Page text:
THE BRAVE ONE is better than you think it will be going in, even if it’s not nearly as good as it could/should have been. The short-form for this 2007 urban crime drama is that it’s a Female Death Wish. Thing is that while star Jodie Foster is a much better actor than Charles Bronson and Neil Jordan is three times the director that Michael Winner was, this comes off not nearly as effective as its 1974 vigilante grandpa.
I don’t anguish myself with the obligatory lib-critic knee jerk reaction, “Oh my God, we’re justifying revenge!” When it comes to brute-pukes getting Glocked instead of sentence-suspended, I’ll live with the catharsis. Wonder if some of the audience appeal for this crime sub-genre comes not just from the boogeyman of slavering blue-collar bloodlust, but maybe from the not-so-tidy item that—what is it?—a million? or just a mere eight-hundred and fifty thousand? fellow citizens have been, uh, murdered in the US since the mid 1960s?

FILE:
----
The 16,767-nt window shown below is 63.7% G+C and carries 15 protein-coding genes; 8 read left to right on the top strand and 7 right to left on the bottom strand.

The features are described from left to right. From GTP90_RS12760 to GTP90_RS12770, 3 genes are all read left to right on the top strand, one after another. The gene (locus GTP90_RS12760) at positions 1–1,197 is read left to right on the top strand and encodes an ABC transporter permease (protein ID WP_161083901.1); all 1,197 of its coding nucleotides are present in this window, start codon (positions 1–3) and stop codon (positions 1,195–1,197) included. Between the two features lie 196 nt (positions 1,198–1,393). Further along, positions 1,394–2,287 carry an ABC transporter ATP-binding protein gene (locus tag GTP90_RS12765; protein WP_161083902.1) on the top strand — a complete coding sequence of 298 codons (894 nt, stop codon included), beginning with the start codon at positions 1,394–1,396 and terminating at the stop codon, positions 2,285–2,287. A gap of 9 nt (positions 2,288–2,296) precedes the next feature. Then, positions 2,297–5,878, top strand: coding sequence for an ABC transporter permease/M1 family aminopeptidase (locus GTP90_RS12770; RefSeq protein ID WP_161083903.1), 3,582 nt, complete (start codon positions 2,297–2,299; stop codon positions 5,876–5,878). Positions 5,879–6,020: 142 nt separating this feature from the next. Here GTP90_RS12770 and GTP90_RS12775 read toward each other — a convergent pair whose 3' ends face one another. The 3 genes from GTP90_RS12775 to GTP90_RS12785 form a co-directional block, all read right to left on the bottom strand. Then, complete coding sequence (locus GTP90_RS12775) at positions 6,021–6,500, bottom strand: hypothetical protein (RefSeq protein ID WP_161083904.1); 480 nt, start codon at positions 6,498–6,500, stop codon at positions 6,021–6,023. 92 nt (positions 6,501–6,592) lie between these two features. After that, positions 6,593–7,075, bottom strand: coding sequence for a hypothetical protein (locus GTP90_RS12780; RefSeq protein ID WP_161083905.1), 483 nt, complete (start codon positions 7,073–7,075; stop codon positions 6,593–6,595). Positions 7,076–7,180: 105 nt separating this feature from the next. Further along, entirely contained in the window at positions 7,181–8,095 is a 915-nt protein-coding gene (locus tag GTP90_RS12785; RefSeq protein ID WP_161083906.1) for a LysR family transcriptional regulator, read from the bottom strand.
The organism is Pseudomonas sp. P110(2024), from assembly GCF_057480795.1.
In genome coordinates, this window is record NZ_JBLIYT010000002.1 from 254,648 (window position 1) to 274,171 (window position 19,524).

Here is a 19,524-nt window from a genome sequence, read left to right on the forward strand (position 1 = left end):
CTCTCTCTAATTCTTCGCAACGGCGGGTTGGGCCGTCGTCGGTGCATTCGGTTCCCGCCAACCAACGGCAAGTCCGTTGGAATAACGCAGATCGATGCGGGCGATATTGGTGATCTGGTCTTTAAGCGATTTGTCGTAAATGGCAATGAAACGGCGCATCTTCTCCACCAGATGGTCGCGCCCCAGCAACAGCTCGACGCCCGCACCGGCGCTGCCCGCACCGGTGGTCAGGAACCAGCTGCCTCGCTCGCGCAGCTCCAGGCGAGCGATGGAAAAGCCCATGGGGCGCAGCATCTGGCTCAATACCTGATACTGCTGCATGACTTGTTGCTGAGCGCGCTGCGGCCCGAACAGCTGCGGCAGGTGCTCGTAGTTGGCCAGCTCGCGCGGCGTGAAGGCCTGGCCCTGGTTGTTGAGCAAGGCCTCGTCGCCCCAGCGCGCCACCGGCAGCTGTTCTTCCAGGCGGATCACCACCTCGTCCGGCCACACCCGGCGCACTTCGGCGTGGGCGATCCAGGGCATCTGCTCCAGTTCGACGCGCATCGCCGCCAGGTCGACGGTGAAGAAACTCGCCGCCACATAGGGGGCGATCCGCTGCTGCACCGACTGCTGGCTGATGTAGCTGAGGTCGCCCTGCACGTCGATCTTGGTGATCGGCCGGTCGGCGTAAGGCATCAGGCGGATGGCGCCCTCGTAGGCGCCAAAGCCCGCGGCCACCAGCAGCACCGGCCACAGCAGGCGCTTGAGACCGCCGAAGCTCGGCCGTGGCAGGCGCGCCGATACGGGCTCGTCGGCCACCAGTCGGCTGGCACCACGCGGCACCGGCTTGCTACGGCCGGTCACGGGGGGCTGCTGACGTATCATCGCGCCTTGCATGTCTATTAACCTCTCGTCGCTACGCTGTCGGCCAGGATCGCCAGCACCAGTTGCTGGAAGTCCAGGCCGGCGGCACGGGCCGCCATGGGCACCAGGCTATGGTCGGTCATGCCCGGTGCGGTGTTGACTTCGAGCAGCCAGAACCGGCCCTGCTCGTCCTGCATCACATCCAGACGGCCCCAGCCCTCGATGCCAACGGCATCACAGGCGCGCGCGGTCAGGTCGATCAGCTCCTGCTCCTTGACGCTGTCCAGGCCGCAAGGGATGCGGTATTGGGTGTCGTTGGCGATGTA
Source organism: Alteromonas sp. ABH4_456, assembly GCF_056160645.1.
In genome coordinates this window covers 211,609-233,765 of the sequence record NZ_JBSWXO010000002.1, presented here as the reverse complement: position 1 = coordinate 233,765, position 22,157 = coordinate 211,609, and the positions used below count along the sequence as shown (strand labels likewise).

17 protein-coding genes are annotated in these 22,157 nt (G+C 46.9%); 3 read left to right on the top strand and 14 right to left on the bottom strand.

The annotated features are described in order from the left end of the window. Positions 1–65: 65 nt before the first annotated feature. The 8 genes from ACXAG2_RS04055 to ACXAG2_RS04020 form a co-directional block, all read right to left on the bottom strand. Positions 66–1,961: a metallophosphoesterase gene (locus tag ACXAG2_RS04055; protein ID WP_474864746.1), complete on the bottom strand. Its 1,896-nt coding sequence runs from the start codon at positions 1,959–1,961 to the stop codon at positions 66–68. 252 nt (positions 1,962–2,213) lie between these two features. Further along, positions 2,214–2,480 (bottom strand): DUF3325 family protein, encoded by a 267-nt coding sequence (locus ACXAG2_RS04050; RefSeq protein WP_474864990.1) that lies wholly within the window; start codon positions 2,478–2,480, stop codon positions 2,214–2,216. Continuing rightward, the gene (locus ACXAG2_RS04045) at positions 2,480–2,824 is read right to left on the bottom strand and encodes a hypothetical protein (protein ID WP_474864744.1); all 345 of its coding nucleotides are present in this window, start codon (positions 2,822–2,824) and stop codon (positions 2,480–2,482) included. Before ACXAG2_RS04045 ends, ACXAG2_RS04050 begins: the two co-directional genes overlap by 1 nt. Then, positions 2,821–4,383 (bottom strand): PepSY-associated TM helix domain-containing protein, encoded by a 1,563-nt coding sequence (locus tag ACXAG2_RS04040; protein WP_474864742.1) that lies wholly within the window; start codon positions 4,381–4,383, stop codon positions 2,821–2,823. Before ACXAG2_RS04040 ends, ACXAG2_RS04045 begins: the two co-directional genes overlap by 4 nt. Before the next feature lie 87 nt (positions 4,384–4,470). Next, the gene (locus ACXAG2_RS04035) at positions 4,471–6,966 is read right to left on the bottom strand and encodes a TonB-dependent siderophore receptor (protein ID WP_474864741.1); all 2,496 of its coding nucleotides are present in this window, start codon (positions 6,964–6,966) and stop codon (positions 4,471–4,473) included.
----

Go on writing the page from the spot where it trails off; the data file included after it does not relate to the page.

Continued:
Anyway, the flaw in the film is that of most of its type: it just conveniently ignores some loopholes of logic in order to maintain momentum. It’s worth a look because of the marvelous acting of the flawless Foster, and the attractive Terrence Howard: together they shine four of the most sensitive eyes in moviedom. They’re great, the film is so-so.
Reviews acknowledged the leading lady’s work, but passed on the story, and while it made $69,700,000 that couldn’t make a dent in the $70,000,000 cost. 122 minutes, with Naveen Andrews, Nicky Katt, Zoe Kravitz, Mary Steenburgen and Luis Da Silva.